31 October 2014

Perspiration Power

Welcome back. A couple of years ago, I described a bio-battery that, if multiplied, I conjectured, could probably power your house (Snail Power). You didn’t jump on my idea, did you? OK, so maybe filling your basement with electrode-protruding snails, especially the illegal, giant African variety, wasn’t such a great idea.

Think smaller; and it’s not my idea. Recent studies by the University of California San Diego, with contributors from China’s Southeast University and India’s Central Electrochemical Research Institute, are heading toward a bio-battery that seems more like the Spray-on Batteries that I also described a couple years ago, even if those weren’t bio-batteries.

Papers on this new bio-battery have appeared in different journals, and a press release on the latest conference presentation was picked up by media much more alert than I. You too may be way ahead of me on this. Nevertheless, the findings are so intriguing, I’ll take that risk. How could I resist writing about a bio-battery that’s fueled by perspiration? Yes, sweat!

Bio-Batteries and Lactate Monitoring

Bio-batteries are like rechargeable cell batteries we can buy for electronic devices, except they’re recharged by organic compounds, most commonly glucose, a simple sugar. 

Bio-batteries can use glucose from various sources, including potatoes. (www.thecollectiveint.com/2013/12/a-potato-battery-can-light-up-room-for.html; research paper www.nature.com/nature/journal/v465/n7300/full/465848d.html)
Although there are numerous sources of glucose and many possible uses for bio-batteries, to power medical devices, such as heart pacemakers, it’s anticipated that implanted bio-batteries will tap into glucose in the bloodstream.

An alternative approach for powering biomedical devices or at least wearable electronic devices came with a noninvasive measurement of lactate, a breakdown product of glucose that’s in the blood but also excreted in perspiration.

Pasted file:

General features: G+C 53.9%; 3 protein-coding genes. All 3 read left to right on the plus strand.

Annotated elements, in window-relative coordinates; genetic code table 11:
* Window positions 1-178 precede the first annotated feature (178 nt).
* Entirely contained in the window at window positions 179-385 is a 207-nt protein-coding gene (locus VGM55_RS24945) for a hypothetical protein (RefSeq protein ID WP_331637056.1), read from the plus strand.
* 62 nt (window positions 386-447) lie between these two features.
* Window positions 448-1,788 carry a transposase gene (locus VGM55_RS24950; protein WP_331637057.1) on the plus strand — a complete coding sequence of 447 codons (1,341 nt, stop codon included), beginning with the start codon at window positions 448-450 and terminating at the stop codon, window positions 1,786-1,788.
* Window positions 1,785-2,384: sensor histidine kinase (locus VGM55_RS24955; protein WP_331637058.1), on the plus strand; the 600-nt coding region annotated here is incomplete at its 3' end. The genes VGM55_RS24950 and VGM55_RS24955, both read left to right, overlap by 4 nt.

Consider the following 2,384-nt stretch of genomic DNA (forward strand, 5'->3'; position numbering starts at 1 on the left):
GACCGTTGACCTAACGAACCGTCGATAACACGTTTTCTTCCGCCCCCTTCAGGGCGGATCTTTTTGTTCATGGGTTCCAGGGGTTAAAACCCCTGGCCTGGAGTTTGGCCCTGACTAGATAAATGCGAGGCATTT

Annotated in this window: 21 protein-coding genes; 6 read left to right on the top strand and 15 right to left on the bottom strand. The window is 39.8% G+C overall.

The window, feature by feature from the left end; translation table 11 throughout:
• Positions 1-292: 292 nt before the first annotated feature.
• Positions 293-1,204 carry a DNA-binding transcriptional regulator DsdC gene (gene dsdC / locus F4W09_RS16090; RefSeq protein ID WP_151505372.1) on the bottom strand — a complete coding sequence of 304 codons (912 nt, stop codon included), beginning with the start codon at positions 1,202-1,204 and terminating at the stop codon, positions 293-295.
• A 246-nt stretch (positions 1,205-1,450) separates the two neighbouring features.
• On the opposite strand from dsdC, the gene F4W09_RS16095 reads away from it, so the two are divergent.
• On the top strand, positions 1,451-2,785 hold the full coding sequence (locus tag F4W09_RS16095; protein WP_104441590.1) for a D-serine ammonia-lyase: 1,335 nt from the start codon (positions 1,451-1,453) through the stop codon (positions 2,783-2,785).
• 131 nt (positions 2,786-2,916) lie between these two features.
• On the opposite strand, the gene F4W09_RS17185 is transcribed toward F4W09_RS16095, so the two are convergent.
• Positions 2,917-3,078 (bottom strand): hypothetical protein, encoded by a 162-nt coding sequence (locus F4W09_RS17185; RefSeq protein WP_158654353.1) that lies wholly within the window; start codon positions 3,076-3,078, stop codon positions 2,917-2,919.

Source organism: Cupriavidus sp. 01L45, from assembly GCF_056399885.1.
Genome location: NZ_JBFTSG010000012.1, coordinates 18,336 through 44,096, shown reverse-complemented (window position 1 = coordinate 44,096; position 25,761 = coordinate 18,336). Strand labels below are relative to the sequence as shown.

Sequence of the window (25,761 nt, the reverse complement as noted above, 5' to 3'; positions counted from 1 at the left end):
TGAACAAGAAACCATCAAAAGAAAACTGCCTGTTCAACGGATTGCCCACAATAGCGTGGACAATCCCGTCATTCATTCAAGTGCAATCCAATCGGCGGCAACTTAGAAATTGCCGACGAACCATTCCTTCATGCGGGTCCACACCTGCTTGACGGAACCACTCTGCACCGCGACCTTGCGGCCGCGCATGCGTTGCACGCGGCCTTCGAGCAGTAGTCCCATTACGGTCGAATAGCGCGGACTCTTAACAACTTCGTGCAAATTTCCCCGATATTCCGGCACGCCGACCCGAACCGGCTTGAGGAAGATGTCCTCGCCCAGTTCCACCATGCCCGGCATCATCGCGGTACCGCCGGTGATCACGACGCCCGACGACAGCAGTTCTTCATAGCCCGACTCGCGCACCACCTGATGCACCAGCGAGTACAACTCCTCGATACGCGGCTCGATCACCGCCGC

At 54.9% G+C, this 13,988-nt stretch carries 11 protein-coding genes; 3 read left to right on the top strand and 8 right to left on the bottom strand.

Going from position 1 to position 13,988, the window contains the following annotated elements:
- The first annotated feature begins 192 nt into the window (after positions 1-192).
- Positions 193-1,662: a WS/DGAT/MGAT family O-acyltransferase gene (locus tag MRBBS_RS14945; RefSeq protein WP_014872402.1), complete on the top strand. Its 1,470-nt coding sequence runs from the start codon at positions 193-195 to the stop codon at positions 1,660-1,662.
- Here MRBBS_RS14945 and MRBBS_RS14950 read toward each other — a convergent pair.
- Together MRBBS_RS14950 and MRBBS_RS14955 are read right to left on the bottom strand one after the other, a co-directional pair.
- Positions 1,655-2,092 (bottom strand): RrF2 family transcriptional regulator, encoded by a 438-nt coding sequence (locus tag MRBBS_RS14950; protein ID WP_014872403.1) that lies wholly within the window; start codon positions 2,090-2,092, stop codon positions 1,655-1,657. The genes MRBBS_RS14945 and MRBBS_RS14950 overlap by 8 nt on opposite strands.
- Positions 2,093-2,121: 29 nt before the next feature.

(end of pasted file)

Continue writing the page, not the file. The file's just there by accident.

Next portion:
In general, increased exercise intensity produces increased lactate. Monitoring lactate levels is regularly done in training of professional and elite athletes as well as for certain medical conditions. That measurement has required blood testing.

Step one of the new research was to develop a sensor to measure and monitor lactate in perspiration. The sensor has an enzyme that strips electrons from lactate to generate a weak electrical current. The investigators imprinted the sensor onto temporary tattoo paper, which, for testing, they stuck to the arms of ten volunteers. They monitored the electrical current while the volunteers rode stationary exercise bikes at increasing levels of resistance for 30 minutes.

Temporary Tattoo Bio-Battery 

Applying the temporary tattoo. (Photo
from Univ. of California San Diego
video, www.cnet.com/au/news)
Going further, the researchers designed a bio-battery from the tattoo sensor. The anode contained the enzyme that strips the electrons from lactate; the cathode contained a molecule that accepts the electrons. For testing, they applied the tattoo bio-batteries to 15 volunteers of different fitness levels and measured the bio-battery power the volunteers produced by riding a stationary bike for 30 minutes.

The least fit volunteers generated the most power since their level of exertion was greatest. Still, the power they generated was very low. Work continues on improving the power capacity and incorporating the bio-battery into headbands and wristbands.

There’s little doubt that advances in bio-batteries will benefit future biomedical devices and wearable electronics, and it’s likely that lactate-powered bio-batteries will play a role.

Wrap Up

As I was developing this blog post, I had to remind myself that high humidity alone will generate perspiration but probably not a lot of lactate for power. Maybe, instead of snails in the basement, you could just wrap kids in these new bio-batteries and let them run around. I’m sure that when our son was young, he could have powered our house; maybe the neighborhood. Thanks for stopping by.


Reports on work in Journal of Materials Chemistry A, Trends in Biotechnology journal and Angewandte Chemie International:

Press release on presentation at National Meeting & Exposition of the American Chemical Society (ACS), 13 Aug 2014, and examples of subsequent articles:


Lactate and Sweat

No comments:

Post a Comment